The Canon EOS 5D Mark II was arguably the camera that made video on DSLRs popular with enthusiast videographers and professionals. On the 5D Mark III Canon has further refined the video capabilities and we were curious what professional videographers thought about the camera's video mode. We have therefore asked Andrew Reid, the editor of, for his opinion on the Canon EOS5D Mark III from a video perspective. This is what he had to say:

Canon EOS 5D Mark III Video - the videographer's opinion

by Andrew Reid of

Canon has tweaked the video mode on the 5D Mark III. It is very small update. All the significant video improvements have been reserved for Canon's entry into the cinema and broadcast TV market with the Cinema EOS line. Video enthusiasts, small production studios and aspiring filmmakers may be underwhelmed with the improvements offered by the 5D Mark III at $3500.

The South Bank in London shot on the 5D Mark III

What I like about shooting video on the 5D Mark III

Like its predecessor, video on the 5D Mark III has excellent colour rendition and a shallow depth of field effect which is more pervasive on all kinds of shots due to the large sensor.

The full frame sensor look is superb for portraiture and close up shots of a cast. Actors and actresses can be completely isolated from the background. Rendition in video mode is rather soft on the 5D Mark III and no better than the 5D Mark II - but a softer look can be more flattering for close ups, relative to the sharper image that you'd typically get out of a camcorder. The new sensor delivers very good high ISO performance for shooting video in low light, although when noise does occur it isn't attractively fine in terms of grain like Super 35mm film.

The 5D Mark III's compact (by cinema camera standards) chassis is robust and the weather sealing makes it a useful option for shooting on location with the bare minimum of extra gear. Also if you are a video / photo journalist or doing a project which is predominantly stills based with an 'added extra' of video involved, the 5D Mark III is a great choice.

Proud Beast - a landscape video shot in Derbyshire, UK, on the 5D Mark III

What I Don't like about shooting video on the 5D Mark III

With a larger sensor comes more dynamic range and better performance in low light - unfortunately these attributes of the sensor are not fully utilized in video mode on the 5D Mark III. Dynamic range is far less than in a raw photo or even JPEG still. Noise does not have the attractive fine grain of film and an already very soft image gets softer still with a very blotchy noise grain at high ISOs. There's also some fizz in the image at low ISOs which is introduced by the encoder chip. Although the specification on the box says 1080p, with regards resolution the 5D Mark III is a huge let down and the $600 Panasonic GH2 offers a far more detailed 'true 1080p' image (whilst maintaining a relatively large sensor for video and interchangeable lens mount). The 1080p mode is not really full HD at all in terms of the real amount of detail in the image - more like 720p.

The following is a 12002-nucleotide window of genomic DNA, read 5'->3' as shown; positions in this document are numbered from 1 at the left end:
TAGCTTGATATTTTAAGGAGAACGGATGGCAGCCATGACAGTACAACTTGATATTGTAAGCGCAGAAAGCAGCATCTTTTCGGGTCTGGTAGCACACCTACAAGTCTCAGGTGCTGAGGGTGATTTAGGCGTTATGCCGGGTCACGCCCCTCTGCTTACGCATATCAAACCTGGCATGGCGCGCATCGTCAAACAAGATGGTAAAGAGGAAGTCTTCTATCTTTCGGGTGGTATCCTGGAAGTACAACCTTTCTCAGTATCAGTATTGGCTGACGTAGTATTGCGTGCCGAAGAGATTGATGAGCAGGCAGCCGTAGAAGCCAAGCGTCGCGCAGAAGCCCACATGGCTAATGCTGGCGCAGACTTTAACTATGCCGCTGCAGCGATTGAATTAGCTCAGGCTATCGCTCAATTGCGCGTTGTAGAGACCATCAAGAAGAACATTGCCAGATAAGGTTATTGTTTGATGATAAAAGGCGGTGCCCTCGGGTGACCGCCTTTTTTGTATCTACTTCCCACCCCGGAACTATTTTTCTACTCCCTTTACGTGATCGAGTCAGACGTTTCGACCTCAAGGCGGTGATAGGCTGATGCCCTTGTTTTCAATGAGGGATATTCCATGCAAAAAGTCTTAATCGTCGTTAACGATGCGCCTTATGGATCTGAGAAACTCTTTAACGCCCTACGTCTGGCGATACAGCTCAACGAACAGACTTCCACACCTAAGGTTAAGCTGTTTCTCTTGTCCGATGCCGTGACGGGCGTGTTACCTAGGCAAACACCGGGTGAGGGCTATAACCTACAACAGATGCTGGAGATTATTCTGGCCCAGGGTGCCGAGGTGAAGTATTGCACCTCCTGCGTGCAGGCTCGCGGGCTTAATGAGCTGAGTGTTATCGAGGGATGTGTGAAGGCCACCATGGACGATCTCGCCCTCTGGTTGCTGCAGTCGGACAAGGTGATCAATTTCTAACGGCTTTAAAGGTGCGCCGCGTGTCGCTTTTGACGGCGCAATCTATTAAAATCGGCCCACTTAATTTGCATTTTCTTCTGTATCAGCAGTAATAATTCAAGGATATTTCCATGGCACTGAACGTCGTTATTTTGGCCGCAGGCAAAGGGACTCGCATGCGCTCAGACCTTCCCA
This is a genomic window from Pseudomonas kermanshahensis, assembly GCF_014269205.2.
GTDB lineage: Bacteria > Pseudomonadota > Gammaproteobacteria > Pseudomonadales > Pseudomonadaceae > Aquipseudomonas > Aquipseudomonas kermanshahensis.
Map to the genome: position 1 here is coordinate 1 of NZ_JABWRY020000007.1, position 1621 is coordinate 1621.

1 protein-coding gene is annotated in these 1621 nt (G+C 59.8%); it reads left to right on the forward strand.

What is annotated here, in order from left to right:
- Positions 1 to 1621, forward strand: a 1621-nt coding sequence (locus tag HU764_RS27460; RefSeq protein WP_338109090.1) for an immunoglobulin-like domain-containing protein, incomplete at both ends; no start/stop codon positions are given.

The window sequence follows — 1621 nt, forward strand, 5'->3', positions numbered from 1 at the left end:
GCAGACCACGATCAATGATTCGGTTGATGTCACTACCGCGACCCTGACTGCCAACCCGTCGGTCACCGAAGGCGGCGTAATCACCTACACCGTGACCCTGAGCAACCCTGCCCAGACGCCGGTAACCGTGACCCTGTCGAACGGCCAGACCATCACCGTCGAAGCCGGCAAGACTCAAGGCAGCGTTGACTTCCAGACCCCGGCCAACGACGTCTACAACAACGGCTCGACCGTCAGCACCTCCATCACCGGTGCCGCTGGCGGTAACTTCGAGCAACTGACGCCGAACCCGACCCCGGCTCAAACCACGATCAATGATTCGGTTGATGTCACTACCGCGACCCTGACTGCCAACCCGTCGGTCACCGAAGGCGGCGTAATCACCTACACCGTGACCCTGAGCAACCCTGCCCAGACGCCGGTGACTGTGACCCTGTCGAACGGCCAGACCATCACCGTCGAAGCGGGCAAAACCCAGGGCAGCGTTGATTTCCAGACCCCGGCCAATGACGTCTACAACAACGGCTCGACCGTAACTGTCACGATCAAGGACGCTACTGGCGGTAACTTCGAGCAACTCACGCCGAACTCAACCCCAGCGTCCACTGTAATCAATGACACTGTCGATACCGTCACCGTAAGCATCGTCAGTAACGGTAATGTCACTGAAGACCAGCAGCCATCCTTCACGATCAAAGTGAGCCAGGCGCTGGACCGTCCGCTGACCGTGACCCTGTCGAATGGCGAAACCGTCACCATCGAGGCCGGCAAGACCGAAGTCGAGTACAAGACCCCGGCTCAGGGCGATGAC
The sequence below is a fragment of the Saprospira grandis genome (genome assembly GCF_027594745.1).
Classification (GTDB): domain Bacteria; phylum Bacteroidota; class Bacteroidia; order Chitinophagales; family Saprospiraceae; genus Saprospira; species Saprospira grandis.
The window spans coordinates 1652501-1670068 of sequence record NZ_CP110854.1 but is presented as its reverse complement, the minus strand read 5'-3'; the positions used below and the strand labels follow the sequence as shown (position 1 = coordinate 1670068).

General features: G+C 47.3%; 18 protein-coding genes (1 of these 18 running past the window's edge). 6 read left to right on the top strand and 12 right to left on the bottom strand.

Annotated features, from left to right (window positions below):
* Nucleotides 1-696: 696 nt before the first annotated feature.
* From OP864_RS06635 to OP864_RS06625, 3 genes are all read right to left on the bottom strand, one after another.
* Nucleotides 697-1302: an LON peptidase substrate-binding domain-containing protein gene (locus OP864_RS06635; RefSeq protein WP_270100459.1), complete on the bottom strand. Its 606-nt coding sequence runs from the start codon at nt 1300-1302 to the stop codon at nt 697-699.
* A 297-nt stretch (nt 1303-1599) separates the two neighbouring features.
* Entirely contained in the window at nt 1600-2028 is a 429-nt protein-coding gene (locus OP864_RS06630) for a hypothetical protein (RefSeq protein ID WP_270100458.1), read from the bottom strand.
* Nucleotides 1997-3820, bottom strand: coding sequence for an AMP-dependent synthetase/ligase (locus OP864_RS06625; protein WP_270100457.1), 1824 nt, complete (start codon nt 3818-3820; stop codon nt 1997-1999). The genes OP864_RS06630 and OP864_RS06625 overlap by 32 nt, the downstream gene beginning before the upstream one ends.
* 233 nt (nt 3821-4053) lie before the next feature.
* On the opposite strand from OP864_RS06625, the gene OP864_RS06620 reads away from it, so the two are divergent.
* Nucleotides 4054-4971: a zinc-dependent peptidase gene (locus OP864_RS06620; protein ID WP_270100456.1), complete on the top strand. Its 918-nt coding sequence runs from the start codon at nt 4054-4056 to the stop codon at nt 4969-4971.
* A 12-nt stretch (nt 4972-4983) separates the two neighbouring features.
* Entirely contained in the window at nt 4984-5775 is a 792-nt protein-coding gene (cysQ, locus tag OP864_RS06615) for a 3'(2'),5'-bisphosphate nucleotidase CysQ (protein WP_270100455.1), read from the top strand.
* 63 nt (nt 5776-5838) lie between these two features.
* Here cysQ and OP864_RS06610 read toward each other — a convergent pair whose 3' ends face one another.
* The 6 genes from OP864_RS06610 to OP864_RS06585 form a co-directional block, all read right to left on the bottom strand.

The new codec is a slight improvement on before - but if you need to do heavy colour work or lift exposure afterwards it does fall apart. Again it is not comparable in this regard to even an in-camera JPEG. The recording bitrate is close to 90Mbit in ALL-I mode and yet at just 24Mbit the Sony FS100's AVCHD format holds up significantly better in post production, for a list price of just $1500 more.

There's little else Canon have added for videographers - instead most of the progress Canon has made has been included on cameras costing in the region of $15,000 and aimed at Hollywood filmmakers. This leaves a large gap under that price and in the consumer interchangeable lens video market. The 5D Mark III is vulnerable since it is not a huge step from the 5D Mark II in terms of the overall image in video mode. Other cameras such as the $5000 Sony FS100, $800 Panasonic GH2 and $3000 Blackmagic Design Cinema Camera offer significantly more in the ways of features and image quality for low budget video production.

I'd also have liked to see the 600D's articulated screen make it to the 5D Mark III - because video is so often shot with a tripod where the camera is below eye-line, bending over to view the flat LCD on the back of the camera is very inconvenient for longer shoots, and shots which involve a low angle.

Since video is not shot with auto-focus on the 5D Mark III, it would also have been preferable to see better manual focus aids in live-view. There's no improvement in this regard over the 5D Mark II and the punch-in magnification still requires two button presses to exit rather than a simple brush of the shutter release.

ALL-I or IPB recording?

The 5D Mark III offers a choice of video compression mode - the space saving IPB mode and a high quality ALL-I format. These are quite obscure acronyms. In both the 'I' stands for 'Intra Frame'. ALL-I is a reference to the fact that every frame (for example 24 per second in 1080/24p mode) is stored.

In IPB mode, P and B frames are used to predict what frames look like in-between real frames. As fewer 'real' frames are stored, the resulting file sizes are much smaller.

However video recorded in IPB mode requires more computing power to edit, because of the construction of synthetic frames. To save yet more space on the card, Canon has also used a much lower bitrate for IPB mode than in ALL-I mode - this together with the motion prediction technique used, results in a more compressed looking image in IPB mode than in ALL-I mode and a lower overall quality.

The views and opinions expressed on this page are those of the author and do not necessarily reflect the views and opinions held by or any affiliated companies.

About Andrew Reid

Andrew Reid is the editor of, and you can see more of his work on the Canon EOS 5D Mark III here (link opens in a new window).